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I’ve always been fascinated by organizations like the Institute For The Future and the World Future Society.  The folks at both these fine institutions sincerely want to help steer humanity towards a better future through careful foresight, and I applaud their efforts. But at the same time, I remain skeptical about the impact these types of efforts are likely to have. 

Perhaps the biggest issue is critical mass. How can organizations like these hope to be heard over the din of everyone else shouting out their own prognostications, and jockeying for people’s attention?

Beginning with the Greeks and the myth of Cassandra, history is full of fortune tellers who have sat on the sidelines and tried in vain to tell others about what lies ahead.  Their passive style has usually meant they’ve been impotent when it comes to actually bringing about (or in the case of dire predictions, preventing) the future they predict. The future is what happens when these folks are making other plans.

History has shown that they people who shape the course of human events are those who engage in the fray, and who get their hands dirty creating the future rather than simply talking about it. Think of Mahatma Gandhi, Winston Churchill, and Bill Gates.

Don’t get me wrong. I think we need people like Ray Kurzweil to show us possible futures. But it is world leaders and entrepreneurs ‘in the trenches’ who in the end have the most influence.

I wonder – in this new socially connected world that is emerging, is there a way to empower the collective intelligence to have a concrete influence, rather than just waiting for industrious individuals to take the bull by the horns and make things happen?  The upcoming attempt by iPhone users to influence AT&T’s service and policies, dubbed Operation Chokehold, might be a modest first step in this direction.

But I have something much more creative in mind.

I wonder if there is a way to connect collective intelligence, and the individuals that make it up, directly with folks in a position to help bring about the ‘next big thing’?  Here is a concrete idea. What I’d like to see is a venture capital fund that lets little guys (like me) participate. What it might do is allow the collective wisdom of lots of little guys to guide investments, and therefore help create the future of technology, rather than just talking about it and waiting passively for it to happen.

It sounds like a business plan someone must have already thought of. Maybe there is such an organization out there already. If so, can someone point me to it?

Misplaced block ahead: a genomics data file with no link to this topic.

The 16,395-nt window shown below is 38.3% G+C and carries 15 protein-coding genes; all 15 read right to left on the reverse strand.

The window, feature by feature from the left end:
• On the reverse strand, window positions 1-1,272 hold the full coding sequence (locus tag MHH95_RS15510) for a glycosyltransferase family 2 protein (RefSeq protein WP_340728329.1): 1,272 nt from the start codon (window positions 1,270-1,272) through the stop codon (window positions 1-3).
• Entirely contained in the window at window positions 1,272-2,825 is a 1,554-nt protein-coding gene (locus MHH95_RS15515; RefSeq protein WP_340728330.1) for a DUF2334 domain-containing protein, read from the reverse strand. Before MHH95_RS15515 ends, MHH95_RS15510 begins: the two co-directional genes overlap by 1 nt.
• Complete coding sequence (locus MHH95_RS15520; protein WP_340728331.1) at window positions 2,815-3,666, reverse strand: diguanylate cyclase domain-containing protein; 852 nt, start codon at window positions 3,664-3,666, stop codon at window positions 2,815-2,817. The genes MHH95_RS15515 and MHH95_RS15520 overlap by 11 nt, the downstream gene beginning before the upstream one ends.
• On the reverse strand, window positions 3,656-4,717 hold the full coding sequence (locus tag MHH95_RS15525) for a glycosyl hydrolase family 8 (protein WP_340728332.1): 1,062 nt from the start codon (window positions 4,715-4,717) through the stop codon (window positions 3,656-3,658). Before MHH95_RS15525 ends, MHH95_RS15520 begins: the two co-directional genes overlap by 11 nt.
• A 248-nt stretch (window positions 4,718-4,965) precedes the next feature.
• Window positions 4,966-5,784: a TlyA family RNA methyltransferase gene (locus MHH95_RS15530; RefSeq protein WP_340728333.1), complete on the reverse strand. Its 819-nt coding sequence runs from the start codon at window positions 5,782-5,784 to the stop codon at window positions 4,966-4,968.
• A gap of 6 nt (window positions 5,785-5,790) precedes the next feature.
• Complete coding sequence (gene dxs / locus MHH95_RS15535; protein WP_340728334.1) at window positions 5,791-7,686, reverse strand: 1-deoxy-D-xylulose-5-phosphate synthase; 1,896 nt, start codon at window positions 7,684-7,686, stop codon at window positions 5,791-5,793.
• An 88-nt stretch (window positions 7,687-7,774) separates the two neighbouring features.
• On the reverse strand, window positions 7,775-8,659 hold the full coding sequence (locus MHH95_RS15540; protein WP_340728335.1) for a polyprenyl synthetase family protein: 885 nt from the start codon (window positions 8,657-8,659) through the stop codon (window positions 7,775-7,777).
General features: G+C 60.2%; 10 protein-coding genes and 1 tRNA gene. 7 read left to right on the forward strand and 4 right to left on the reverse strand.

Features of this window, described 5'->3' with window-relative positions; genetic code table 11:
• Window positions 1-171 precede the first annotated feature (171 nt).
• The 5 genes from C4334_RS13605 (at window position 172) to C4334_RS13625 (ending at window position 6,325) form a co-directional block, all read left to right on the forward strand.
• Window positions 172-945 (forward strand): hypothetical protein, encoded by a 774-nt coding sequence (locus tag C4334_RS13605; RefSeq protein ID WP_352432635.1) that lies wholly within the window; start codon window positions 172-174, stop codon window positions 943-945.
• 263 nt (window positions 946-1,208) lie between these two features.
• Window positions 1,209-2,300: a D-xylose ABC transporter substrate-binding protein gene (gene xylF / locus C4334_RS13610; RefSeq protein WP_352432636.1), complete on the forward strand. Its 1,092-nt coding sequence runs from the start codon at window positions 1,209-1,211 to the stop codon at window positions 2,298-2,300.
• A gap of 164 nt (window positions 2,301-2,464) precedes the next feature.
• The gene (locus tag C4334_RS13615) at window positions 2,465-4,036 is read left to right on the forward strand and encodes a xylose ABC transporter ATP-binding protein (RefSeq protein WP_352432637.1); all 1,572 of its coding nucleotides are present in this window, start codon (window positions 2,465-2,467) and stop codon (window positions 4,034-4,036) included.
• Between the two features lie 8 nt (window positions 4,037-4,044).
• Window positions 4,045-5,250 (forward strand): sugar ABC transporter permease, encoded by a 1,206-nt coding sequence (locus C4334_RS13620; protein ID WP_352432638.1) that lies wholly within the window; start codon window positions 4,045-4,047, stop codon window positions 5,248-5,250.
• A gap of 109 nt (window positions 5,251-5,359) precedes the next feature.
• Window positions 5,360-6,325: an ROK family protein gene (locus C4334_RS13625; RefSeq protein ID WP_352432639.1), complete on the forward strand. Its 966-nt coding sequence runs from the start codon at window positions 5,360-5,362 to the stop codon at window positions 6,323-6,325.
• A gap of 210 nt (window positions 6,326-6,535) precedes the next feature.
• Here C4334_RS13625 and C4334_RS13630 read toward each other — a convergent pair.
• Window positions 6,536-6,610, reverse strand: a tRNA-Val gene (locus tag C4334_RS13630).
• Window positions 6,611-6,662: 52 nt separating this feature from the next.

"This Will Change Everything Book"Yesterday I read the latest survey by John Brockman from the Edge.org. This year, John asked 125 leading thinkers of today one simple question:

“What game-changing scientific ideas and developments do you expect to live to see?”

Respondents included Richard Dawkins,  Freeman Dyson, Dan Dennett and Brian Eno. Each wrote a few paragraphs describing their vision of the ‘Big Thing’ likely to happen that will be a game-changer (good or bad) for humanity.

The results were fascinating, and well worth reading in their entirety either in Brockman’s soon-to-be-released book, This Will Change Everything, or online at the Edge.org’s World Question Center 2009.

For people who don’t want to wait for the book release later this month, and who don’t have the time to real all 125 essays, I took a couple hours to read and categorize their responses, to get a sense of what big developments the visionaries as a group are expecting to happen.  Here is a histogram of how frequently the contributors mentioned various topics.  There are more than 125 votes since several of the contributors mentioned more than one idea or development.

Edge.org 2009 Survey - What will Change Everything?

The results were pretty surprising. By far the most often cited development that these experts think will dramatically change our lives were advances in brain science and brain-computer interfaces (BCI).  Biotech and genetic engineering came in second, followed by artificial intelligence/robotics.

I had expected climate change to be up at the top, but it was tied for 4th. Perhaps the scientifically-minded participants in the survey figure humanity will get a handle on climate change via a combination of new energy technology & geo-engineering.  Maybe they think climate change won’t be a global catastrophe after all, but more like the Y2K glitch.

My personal favorite, the emergence of global consciousness (perhaps through some kind of singularity transition) was the 7th most frequently mentioned development that could change everything.

For people who don’t want to wait for the book release and who don’t have time to read all the contributor’s essays

Ever feel like you're part of a big machine?

This blog is an exploration of what being part of a collective might mean for each of us as individuals, and for society.

What is it that is struggling to emerge from the convergence of people and technology?

How can each of us play a role, as a thoughtful cog in the big machine?

Dean Pomerleau
@deanpomerleau

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